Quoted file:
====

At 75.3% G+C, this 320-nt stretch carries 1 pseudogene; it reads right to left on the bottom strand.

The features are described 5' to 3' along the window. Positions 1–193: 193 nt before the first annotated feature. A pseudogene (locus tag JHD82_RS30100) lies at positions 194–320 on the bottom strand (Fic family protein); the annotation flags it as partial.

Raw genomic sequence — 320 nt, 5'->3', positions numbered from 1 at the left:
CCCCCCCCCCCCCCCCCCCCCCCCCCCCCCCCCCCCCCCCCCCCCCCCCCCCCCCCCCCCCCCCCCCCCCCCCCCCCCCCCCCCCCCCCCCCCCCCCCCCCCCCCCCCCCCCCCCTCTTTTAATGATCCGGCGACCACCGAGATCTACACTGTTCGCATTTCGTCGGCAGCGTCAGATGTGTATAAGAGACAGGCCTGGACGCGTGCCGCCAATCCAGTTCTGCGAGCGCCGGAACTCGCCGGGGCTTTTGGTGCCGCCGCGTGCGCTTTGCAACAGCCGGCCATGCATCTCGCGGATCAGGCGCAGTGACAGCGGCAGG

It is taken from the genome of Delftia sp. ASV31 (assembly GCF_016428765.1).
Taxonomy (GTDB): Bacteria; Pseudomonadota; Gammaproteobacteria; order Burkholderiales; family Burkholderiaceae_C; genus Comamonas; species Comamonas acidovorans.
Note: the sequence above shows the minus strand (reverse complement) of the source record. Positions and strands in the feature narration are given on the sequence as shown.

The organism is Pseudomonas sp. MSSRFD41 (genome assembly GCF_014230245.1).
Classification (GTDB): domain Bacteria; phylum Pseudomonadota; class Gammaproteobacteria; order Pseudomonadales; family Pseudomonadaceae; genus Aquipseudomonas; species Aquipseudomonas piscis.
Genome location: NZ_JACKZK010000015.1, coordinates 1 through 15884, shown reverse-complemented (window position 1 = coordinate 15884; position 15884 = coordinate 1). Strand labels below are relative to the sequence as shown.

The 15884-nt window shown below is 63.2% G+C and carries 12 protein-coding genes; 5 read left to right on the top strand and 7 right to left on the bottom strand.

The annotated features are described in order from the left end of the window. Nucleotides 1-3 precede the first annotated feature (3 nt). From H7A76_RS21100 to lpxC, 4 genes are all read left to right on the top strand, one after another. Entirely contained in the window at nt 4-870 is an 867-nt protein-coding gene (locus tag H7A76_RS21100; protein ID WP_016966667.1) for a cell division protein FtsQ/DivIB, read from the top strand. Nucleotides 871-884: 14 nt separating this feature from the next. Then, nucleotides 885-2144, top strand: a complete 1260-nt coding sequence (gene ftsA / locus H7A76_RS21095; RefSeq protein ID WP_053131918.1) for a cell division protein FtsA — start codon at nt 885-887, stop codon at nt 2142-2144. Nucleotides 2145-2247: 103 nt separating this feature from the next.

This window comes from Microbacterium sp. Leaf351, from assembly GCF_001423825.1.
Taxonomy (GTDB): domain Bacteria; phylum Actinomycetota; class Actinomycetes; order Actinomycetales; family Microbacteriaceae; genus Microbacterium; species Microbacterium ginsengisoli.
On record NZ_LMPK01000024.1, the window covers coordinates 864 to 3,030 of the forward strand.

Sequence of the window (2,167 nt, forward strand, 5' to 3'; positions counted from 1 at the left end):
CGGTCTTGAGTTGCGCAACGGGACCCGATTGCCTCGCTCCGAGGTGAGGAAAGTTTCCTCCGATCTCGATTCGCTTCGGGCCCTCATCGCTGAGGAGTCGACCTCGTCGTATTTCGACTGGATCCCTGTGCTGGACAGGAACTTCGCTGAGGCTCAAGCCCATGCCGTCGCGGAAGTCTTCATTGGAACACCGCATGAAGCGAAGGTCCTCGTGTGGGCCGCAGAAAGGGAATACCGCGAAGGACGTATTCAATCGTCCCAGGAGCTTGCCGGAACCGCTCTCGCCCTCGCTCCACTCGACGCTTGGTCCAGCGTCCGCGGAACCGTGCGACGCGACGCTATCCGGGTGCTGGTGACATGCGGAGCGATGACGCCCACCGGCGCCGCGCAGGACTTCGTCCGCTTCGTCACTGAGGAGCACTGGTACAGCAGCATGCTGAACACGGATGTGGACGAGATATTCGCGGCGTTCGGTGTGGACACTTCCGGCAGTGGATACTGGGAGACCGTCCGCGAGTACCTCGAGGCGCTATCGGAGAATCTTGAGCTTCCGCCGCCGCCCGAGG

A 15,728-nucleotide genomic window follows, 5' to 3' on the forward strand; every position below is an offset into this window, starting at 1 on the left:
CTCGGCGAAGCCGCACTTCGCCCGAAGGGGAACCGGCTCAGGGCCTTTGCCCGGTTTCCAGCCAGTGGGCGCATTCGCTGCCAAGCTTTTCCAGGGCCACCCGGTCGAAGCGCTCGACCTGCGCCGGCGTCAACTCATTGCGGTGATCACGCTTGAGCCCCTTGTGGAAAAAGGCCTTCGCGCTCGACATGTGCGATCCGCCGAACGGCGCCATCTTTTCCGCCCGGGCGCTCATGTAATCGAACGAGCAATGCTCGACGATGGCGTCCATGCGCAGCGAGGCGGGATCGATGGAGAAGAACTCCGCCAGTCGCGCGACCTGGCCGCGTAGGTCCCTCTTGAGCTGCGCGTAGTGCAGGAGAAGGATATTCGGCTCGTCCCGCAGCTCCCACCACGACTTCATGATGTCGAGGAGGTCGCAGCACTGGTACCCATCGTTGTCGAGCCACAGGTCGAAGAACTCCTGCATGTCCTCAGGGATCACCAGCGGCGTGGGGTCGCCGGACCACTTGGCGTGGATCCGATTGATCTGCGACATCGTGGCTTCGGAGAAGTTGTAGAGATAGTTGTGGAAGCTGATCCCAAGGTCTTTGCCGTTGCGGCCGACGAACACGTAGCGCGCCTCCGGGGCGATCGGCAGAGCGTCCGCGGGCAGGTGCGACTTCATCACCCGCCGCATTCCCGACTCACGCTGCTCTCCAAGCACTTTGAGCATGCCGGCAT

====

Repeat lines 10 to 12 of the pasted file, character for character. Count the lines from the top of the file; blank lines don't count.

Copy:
Genome location: NZ_JACKZK010000015.1, coordinates 1 through 15884, shown reverse-complemented (window position 1 = coordinate 15884; position 15884 = coordinate 1). Strand labels below are relative to the sequence as shown.

The 15884-nt window shown below is 63.2% G+C and carries 12 protein-coding genes; 5 read left to right on the top strand and 7 right to left on the bottom strand.

The annotated features are described in order from the left end of the window. Nucleotides 1-3 precede the first annotated feature (3 nt). From H7A76_RS21100 to lpxC, 4 genes are all read left to right on the top strand, one after another. Entirely contained in the window at nt 4-870 is an 867-nt protein-coding gene (locus tag H7A76_RS21100; protein ID WP_016966667.1) for a cell division protein FtsQ/DivIB, read from the top strand. Nucleotides 871-884: 14 nt separating this feature from the next. Then, nucleotides 885-2144, top strand: a complete 1260-nt coding sequence (gene ftsA / locus H7A76_RS21095; RefSeq protein ID WP_053131918.1) for a cell division protein FtsA — start codon at nt 885-887, stop codon at nt 2142-2144. Nucleotides 2145-2247: 103 nt separating this feature from the next.